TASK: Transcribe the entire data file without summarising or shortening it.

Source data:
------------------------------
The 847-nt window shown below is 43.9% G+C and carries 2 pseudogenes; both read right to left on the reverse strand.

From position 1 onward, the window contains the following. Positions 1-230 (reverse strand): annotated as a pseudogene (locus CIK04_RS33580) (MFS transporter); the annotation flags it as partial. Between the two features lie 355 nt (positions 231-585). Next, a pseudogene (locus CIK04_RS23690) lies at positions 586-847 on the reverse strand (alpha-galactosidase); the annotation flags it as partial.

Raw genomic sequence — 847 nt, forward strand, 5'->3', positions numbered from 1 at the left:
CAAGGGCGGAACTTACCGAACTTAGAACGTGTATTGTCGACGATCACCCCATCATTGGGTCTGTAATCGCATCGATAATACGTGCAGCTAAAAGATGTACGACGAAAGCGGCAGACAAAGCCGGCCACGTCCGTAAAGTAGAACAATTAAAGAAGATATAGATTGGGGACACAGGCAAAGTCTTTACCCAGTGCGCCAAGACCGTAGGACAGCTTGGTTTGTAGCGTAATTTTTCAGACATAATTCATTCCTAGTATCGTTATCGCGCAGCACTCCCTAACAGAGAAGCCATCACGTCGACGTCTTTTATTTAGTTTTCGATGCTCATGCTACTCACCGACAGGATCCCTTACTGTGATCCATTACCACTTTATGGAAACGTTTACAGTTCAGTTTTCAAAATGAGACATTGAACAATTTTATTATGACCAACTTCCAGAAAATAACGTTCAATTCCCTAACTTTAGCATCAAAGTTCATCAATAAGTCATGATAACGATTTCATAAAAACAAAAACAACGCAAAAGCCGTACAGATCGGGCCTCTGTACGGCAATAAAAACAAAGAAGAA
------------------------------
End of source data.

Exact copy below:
The 847-nt window shown below is 43.9% G+C and carries 2 pseudogenes; both read right to left on the reverse strand.

From position 1 onward, the window contains the following. Positions 1-230 (reverse strand): annotated as a pseudogene (locus CIK04_RS33580) (MFS transporter); the annotation flags it as partial. Between the two features lie 355 nt (positions 231-585). Next, a pseudogene (locus CIK04_RS23690) lies at positions 586-847 on the reverse strand (alpha-galactosidase); the annotation flags it as partial.

Raw genomic sequence — 847 nt, forward strand, 5'->3', positions numbered from 1 at the left:
CAAGGGCGGAACTTACCGAACTTAGAACGTGTATTGTCGACGATCACCCCATCATTGGGTCTGTAATCGCATCGATAATACGTGCAGCTAAAAGATGTACGACGAAAGCGGCAGACAAAGCCGGCCACGTCCGTAAAGTAGAACAATTAAAGAAGATATAGATTGGGGACACAGGCAAAGTCTTTACCCAGTGCGCCAAGACCGTAGGACAGCTTGGTTTGTAGCGTAATTTTTCAGACATAATTCATTCCTAGTATCGTTATCGCGCAGCACTCCCTAACAGAGAAGCCATCACGTCGACGTCTTTTATTTAGTTTTCGATGCTCATGCTACTCACCGACAGGATCCCTTACTGTGATCCATTACCACTTTATGGAAACGTTTACAGTTCAGTTTTCAAAATGAGACATTGAACAATTTTATTATGACCAACTTCCAGAAAATAACGTTCAATTCCCTAACTTTAGCATCAAAGTTCATCAATAAGTCATGATAACGATTTCATAAAAACAAAAACAACGCAAAAGCCGTACAGATCGGGCCTCTGTACGGCAATAAAAACAAAGAAGAA